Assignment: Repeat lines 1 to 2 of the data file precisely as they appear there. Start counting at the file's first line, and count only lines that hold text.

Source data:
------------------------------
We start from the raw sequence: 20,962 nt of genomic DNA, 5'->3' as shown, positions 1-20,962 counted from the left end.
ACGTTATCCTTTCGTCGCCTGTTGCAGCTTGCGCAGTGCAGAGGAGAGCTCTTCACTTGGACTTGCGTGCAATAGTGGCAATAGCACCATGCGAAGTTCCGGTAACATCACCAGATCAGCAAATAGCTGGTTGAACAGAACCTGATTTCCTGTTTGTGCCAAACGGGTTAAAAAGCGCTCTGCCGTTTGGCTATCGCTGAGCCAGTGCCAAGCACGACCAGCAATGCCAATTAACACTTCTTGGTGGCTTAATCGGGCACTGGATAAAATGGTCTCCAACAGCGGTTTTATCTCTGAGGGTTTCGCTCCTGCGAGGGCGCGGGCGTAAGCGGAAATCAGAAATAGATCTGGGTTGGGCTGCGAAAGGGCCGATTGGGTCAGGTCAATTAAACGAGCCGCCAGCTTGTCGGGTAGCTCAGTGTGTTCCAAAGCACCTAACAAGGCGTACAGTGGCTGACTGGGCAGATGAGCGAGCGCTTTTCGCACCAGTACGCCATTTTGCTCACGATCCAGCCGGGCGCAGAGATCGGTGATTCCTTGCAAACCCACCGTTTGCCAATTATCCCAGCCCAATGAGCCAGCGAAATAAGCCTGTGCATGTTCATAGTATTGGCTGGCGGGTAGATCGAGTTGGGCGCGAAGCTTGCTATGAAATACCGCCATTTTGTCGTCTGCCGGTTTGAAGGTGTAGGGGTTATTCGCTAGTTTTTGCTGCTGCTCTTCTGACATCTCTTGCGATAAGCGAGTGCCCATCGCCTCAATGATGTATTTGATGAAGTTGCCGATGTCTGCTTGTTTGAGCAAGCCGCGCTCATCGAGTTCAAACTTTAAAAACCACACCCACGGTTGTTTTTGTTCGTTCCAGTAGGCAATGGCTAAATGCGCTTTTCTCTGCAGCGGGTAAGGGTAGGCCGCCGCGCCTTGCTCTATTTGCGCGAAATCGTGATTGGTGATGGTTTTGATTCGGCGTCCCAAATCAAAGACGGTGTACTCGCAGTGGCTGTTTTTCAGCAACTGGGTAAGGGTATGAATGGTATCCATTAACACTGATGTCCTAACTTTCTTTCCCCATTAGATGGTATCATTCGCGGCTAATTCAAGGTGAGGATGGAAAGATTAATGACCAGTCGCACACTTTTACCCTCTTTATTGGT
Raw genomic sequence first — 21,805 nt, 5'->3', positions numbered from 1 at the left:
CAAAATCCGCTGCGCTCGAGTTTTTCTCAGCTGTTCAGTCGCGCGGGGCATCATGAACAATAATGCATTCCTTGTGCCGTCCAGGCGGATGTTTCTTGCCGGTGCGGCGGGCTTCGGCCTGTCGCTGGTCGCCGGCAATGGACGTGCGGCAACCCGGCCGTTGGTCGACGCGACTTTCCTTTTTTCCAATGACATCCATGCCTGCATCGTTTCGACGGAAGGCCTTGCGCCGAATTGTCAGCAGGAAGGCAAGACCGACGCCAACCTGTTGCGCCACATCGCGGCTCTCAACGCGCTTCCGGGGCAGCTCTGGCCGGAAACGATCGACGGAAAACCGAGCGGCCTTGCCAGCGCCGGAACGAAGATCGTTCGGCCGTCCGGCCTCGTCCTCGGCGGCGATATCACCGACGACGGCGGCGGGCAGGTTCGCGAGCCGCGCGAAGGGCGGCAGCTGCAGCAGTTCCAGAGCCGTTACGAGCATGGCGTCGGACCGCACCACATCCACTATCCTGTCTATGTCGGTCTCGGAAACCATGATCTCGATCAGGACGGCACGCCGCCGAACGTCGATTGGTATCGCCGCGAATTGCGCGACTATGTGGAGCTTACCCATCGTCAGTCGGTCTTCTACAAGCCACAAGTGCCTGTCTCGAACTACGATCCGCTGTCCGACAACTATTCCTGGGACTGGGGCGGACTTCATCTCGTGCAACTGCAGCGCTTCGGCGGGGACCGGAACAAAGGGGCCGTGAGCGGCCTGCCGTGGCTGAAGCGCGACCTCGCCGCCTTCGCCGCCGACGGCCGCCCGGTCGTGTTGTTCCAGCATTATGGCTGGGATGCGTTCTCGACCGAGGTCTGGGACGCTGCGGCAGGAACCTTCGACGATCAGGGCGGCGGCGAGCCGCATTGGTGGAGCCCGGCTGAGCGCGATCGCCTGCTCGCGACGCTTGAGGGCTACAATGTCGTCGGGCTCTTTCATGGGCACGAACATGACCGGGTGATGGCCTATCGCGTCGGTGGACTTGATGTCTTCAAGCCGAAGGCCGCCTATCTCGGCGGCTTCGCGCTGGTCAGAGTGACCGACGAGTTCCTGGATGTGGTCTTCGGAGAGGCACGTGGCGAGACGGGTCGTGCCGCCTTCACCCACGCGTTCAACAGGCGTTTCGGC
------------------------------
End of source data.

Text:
We start from the raw sequence: 20,962 nt of genomic DNA, 5'->3' as shown, positions 1-20,962 counted from the left end.
ACGTTATCCTTTCGTCGCCTGTTGCAGCTTGCGCAGTGCAGAGGAGAGCTCTTCACTTGGACTTGCGTGCAATAGTGGCAATAGCACCATGCGAAGTTCCGGTAACATCACCAGATCAGCAAATAGCTGGTTGAACAGAACCTGATTTCCTGTTTGTGCCAAACGGGTTAAAAAGCGCTCTGCCGTTTGGCTATCGCTGAGCCAGTGCCAAGCACGACCAGCAATGCCAATTAACACTTCTTGGTGGCTTAATCGGGCACTGGATAAAATGGTCTCCAACAGCGGTTTTATCTCTGAGGGTTTCGCTCCTGCGAGGGCGCGGGCGTAAGCGGAAATCAGAAATAGATCTGGGTTGGGCTGCGAAAGGGCCGATTGGGTCAGGTCAATTAAACGAGCCGCCAGCTTGTCGGGTAGCTCAGTGTGTTCCAAAGCACCTAACAAGGCGTACAGTGGCTGACTGGGCAGATGAGCGAGCGCTTTTCGCACCAGTACGCCATTTTGCTCACGATCCAGCCGGGCGCAGAGATCGGTGATTCCTTGCAAACCCACCGTTTGCCAATTATCCCAGCCCAATGAGCCAGCGAAATAAGCCTGTGCATGTTCATAGTATTGGCTGGCGGGTAGATCGAGTTGGGCGCGAAGCTTGCTATGAAATACCGCCATTTTGTCGTCTGCCGGTTTGAAGGTGTAGGGGTTATTCGCTAGTTTTTGCTGCTGCTCTTCTGACATCTCTTGCGATAAGCGAGTGCCCATCGCCTCAATGATGTATTTGATGAAGTTGCCGATGTCTGCTTGTTTGAGCAAGCCGCGCTCATCGAGTTCAAACTTTAAAAACCACACCCACGGTTGTTTTTGTTCGTTCCAGTAGGCAATGGCTAAATGCGCTTTTCTCTGCAGCGGGTAAGGGTAGGCCGCCGCGCCTTGCTCTATTTGCGCGAAATCGTGATTGGTGATGGTTTTGATTCGGCGTCCCAAATCAAAGACGGTGTACTCGCAGTGGCTGTTTTTCAGCAACTGGGTAAGGGTATGAATGGTATCCATTAACACTGATGTCCTAACTTTCTTTCCCCATTAGATGGTATCATTCGCGGCTAATTCAAGGTGAGGATGGAAAGATTAATGACCAGTCGCACACTTTTACCCTCTTTATTGGT